Sarees have become first choice for most Indian women during auspicious occasions but designers and experts suggest doing away with the 'traditional only' tag for the exquisite garment and urge wearers to don them more.
"Youngsters have a perception about the saree that you wear it on special occasions to look traditional, we need to kill this kind of tagging. Saree is just another garment," says Sanjay Garg, Designer and Founder-Raw Mango, a brand of contemporary handloom textiles.
Garg was delivering a talk on the 'Revival and re-fashioning of Indian handloom sarees and weaves' here recently.
He was joined by textile expert and author, Rita Kapur Chishti and traditional weave revivalist, Gitanjali Shah Mandawa. The evening also included live demonstration on unique saree tying techniques by Rita Kapur Chishti.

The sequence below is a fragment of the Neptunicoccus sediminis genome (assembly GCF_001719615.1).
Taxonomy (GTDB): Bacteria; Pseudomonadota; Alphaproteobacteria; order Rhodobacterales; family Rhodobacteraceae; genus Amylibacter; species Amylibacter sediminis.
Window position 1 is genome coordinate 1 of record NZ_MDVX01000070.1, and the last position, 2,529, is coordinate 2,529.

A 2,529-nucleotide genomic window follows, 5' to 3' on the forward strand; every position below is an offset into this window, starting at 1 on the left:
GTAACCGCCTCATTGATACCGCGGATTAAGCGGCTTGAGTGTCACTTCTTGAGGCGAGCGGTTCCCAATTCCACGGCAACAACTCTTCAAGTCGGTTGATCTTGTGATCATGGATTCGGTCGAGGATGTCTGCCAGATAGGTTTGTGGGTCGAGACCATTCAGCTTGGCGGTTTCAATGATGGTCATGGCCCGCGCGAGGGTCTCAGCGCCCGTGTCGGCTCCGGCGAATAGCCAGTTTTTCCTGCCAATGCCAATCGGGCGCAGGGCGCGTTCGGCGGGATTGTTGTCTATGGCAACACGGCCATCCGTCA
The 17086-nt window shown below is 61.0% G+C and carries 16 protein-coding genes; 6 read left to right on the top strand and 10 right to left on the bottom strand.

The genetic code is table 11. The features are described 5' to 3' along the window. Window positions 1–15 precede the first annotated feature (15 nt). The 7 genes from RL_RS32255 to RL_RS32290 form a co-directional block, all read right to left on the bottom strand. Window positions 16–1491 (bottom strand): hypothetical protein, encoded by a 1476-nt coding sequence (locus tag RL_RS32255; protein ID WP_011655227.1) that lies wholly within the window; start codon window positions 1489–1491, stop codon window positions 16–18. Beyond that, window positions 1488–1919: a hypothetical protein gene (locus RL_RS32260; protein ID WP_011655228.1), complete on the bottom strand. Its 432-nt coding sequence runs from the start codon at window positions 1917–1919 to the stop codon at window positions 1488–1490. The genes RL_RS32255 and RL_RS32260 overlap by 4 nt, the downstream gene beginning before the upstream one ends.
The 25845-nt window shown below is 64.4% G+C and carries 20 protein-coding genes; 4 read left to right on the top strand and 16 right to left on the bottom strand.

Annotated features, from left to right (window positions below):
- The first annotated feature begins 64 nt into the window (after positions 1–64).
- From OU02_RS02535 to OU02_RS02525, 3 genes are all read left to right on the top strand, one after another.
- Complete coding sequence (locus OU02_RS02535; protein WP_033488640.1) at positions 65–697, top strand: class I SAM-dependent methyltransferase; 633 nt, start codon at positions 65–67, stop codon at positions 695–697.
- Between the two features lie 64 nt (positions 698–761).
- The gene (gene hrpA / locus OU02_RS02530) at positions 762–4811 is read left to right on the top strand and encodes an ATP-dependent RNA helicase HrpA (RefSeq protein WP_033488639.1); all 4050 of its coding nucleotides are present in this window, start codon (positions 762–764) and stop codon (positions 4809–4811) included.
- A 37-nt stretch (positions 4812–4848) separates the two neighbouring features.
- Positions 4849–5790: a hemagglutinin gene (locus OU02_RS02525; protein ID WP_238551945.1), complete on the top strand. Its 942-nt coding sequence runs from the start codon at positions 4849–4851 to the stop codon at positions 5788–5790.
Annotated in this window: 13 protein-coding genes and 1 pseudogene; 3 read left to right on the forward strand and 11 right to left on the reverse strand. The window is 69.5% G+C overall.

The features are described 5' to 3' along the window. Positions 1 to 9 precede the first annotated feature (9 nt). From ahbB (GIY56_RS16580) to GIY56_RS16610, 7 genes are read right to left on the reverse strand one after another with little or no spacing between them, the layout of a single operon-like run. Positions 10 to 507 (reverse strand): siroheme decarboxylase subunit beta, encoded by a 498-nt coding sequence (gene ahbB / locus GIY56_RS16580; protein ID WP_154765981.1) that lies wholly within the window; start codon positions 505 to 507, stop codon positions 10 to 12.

"I think blouses need to take a backseat for the saree to come in the forefront again, because if the blouses don't fit well, one will avoid wearing a saree. Earlier the saree was prominent and you could wear anything with it, now the blouses have become prominent," says Mandawa
Generations of women have affirmed the saree to be an elegant and stylish garment.
"When I wore my first saree for college people told me I have come of age but today if you wear it to college youngsters say "Woh to Bhenji Agayi Hai Dekho" (An aunty has come to college) that's the difference between the 70s and today," says Chisti.